Blade Runner 2049
Blade Runner 2049 (2017)
★★★★ / ★★★★
To follow up one of the most influential science-fiction pictures is no easy feat, but director Denis Villeneuve is able to meet and surpass the best qualities of “Blade Runner.” Notice how movies within the genre often forget that ideas should come first. After all, the goal of sci-fi paves the way for conversations involving humanity’s place in time, on this planet, and beyond. And so many of these films, often standard and disappointing, end up being filled with empty action, generic explosions, and senseless violence—filler masquerading as entertainment. “Blade Runner 2049” shines exactly because it offers a more cerebral experience.
The plot is filled with small but beautiful details best discovered for oneself. Instead, I offer to describe the elements which make the film so enthralling as the hypnotic plot unfolds. Perhaps most noticeable is its use of score—and at times the decision not to use anything but complete silence. We are so used to hearing a signal when an important plot development is about to be revealed. While there are moments when do hear the booming and bone-chilling score, particularly as the camera glides over futuristic lived-in metropolis, take note of instances when K (Ryan Gosling), a Blade Runner for the LAPD, discovers bizarre coincidences that force him to question his own identity.
This strategy works because when there is a close-up, there is no music that distracts from the surprise, terror, and confusion the cop undergoes during a pivotal moment. Although the character is supposed to be professional, calm, and collected, tight facial shots with no distraction allows us appreciate Gosling’s ability to communicate paragraphs only with minuscule changes in his facial expressions. In a way, the picture is not only for the intellectual hoping for philosophical questions but also for the emotionally intelligent.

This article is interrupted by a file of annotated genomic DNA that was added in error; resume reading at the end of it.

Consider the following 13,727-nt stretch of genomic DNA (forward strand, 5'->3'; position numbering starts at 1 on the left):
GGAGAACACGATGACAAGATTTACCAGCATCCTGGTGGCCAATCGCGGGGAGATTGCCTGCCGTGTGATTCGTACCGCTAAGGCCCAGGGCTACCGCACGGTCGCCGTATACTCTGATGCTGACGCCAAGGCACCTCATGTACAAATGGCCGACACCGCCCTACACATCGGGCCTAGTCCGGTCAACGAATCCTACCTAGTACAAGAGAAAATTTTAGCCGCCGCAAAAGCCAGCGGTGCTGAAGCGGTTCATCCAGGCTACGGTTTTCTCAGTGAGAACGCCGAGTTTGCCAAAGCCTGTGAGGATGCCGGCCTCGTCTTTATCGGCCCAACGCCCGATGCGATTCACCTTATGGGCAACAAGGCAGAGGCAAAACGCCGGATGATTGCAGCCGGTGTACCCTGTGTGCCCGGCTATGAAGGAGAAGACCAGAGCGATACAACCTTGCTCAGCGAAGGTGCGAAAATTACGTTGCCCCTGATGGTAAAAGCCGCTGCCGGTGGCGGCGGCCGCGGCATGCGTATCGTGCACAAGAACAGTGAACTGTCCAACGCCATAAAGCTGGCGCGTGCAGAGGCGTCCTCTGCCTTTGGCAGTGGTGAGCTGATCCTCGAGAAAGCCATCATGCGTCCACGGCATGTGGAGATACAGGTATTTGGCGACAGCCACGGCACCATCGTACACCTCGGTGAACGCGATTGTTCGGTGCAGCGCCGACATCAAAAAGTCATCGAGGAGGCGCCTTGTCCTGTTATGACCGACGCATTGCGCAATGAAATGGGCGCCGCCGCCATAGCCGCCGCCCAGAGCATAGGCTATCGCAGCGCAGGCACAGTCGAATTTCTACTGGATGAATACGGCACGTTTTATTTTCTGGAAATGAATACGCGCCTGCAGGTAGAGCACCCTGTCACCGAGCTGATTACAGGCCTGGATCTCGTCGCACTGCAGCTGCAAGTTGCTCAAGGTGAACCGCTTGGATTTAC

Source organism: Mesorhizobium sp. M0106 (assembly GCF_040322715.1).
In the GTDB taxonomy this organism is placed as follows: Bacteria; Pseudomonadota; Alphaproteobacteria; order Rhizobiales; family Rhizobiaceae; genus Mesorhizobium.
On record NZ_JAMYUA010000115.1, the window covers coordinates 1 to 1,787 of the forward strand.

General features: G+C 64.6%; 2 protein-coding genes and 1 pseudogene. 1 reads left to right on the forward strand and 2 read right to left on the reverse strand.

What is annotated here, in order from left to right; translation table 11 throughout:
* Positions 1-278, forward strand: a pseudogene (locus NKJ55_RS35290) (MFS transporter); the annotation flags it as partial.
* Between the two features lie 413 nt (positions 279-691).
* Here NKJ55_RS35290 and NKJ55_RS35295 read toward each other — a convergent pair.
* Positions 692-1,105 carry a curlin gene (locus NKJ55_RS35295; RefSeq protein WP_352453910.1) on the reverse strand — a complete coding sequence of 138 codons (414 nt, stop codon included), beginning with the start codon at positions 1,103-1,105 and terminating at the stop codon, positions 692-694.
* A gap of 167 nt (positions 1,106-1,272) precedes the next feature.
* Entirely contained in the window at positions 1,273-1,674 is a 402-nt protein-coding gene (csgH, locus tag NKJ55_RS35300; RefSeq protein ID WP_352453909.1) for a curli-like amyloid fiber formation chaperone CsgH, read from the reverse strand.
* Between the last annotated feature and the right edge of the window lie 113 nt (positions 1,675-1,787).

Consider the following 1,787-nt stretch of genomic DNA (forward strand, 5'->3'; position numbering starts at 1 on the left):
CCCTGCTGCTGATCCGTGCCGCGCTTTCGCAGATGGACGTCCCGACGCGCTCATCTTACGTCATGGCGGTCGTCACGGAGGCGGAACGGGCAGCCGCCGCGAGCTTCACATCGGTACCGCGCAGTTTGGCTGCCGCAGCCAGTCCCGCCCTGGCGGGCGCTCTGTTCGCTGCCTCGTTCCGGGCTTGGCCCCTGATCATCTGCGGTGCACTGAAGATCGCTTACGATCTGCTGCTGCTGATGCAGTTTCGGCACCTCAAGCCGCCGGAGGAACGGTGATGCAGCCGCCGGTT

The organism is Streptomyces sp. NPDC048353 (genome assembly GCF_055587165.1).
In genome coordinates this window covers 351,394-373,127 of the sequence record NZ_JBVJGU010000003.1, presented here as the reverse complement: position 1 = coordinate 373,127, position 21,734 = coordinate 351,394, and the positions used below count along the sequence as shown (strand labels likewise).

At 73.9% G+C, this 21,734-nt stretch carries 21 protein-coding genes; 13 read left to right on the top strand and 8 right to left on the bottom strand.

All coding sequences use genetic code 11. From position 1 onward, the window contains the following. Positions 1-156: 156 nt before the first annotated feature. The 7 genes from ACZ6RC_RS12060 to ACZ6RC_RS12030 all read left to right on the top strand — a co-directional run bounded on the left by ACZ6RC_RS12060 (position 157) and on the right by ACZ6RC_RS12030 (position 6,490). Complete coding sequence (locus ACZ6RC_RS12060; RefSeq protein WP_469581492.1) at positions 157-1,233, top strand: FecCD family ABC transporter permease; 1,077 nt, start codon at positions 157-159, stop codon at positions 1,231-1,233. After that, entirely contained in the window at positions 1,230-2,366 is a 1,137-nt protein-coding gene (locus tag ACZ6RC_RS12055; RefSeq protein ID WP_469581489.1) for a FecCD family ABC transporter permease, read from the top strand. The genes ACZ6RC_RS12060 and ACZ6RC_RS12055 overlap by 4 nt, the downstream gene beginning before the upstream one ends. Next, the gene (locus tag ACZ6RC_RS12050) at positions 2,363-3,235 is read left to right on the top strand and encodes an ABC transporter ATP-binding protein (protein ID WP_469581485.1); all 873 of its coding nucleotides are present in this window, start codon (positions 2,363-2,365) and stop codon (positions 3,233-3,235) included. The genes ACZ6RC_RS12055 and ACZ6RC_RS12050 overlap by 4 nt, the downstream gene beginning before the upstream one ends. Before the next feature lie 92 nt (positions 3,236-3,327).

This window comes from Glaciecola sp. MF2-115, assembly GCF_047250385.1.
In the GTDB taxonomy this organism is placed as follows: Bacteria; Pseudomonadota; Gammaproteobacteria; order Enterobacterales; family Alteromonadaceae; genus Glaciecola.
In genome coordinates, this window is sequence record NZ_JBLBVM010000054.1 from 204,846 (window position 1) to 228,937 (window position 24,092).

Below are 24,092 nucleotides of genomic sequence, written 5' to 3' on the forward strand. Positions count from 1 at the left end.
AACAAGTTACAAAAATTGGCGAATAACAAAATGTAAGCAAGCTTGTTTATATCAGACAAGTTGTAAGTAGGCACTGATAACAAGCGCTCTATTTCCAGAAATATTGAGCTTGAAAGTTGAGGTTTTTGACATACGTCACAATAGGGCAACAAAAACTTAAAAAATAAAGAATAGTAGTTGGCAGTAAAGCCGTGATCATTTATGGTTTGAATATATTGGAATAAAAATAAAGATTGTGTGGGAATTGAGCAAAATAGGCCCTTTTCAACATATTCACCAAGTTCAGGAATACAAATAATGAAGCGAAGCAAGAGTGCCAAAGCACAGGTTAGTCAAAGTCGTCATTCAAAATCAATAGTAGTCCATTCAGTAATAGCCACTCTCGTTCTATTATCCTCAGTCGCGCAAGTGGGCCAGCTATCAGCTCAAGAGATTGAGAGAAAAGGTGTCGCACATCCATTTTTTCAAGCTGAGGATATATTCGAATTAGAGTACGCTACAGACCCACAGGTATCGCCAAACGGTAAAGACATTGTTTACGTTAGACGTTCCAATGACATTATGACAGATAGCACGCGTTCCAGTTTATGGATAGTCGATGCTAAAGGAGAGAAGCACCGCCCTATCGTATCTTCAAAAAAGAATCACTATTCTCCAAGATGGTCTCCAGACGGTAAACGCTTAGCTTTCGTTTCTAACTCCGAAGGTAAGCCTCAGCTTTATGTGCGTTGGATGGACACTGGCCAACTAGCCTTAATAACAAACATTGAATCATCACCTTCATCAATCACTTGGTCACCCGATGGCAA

There is a variety of landscapes shown—from metropolis filled with towers blanketed in mist, communities living amongst garbage, to sun-scorched deserts as far as the eye can see—all of them beautiful in their own way even though some of them may be unappealing. Of course, the story spends most of the time in the dark, brooding, often rainy Los Angeles, but there are plenty of details worth appreciating if one chooses to look closer.
Look in the background and notice extreme fashion; how advertisements are colorful, comedic, and hyperbolic; how looks on people’s faces suggest an overwhelming unhappiness with their existence. In addition, we wonder whether a person we are looking at is a human or replicant, the latter being bioengineered humans who are created to obey at all costs, almost like slaves, yet critical to the former’s survival. And if a person is indeed a replicant, is he or she an older model that must be “retired” by a Blade Runner? The environment is alive and buzzing with energy. Imaginative viewers will not be bored.
“What does it mean to be human?” is perhaps the most important question “Blade Runner 2049” takes from its predecessor and continues to explore. Revelations in the latter half force us not only to consider what the protagonist is going through emotionally and psychologically but also rethink previous scenes presented an hour or two prior. Credit goes to screenwriters Hampton Fancher and Michael Green for creating material that is smart, rich with implications, and worth exploring, debating over.
Finally, notice how the picture ends. Clearly, there is room for further discoveries and yet we feel in our bones that this chapter is complete. Considerably less elegant films fumble and tend to do one of two things: end before before the journey of the protagonist is complete or shamelessly setting up a sequel without tying up the biggest, most glaring strands. Here is a picture that understands the spirit of sci-fi, what it is and what it can achieve.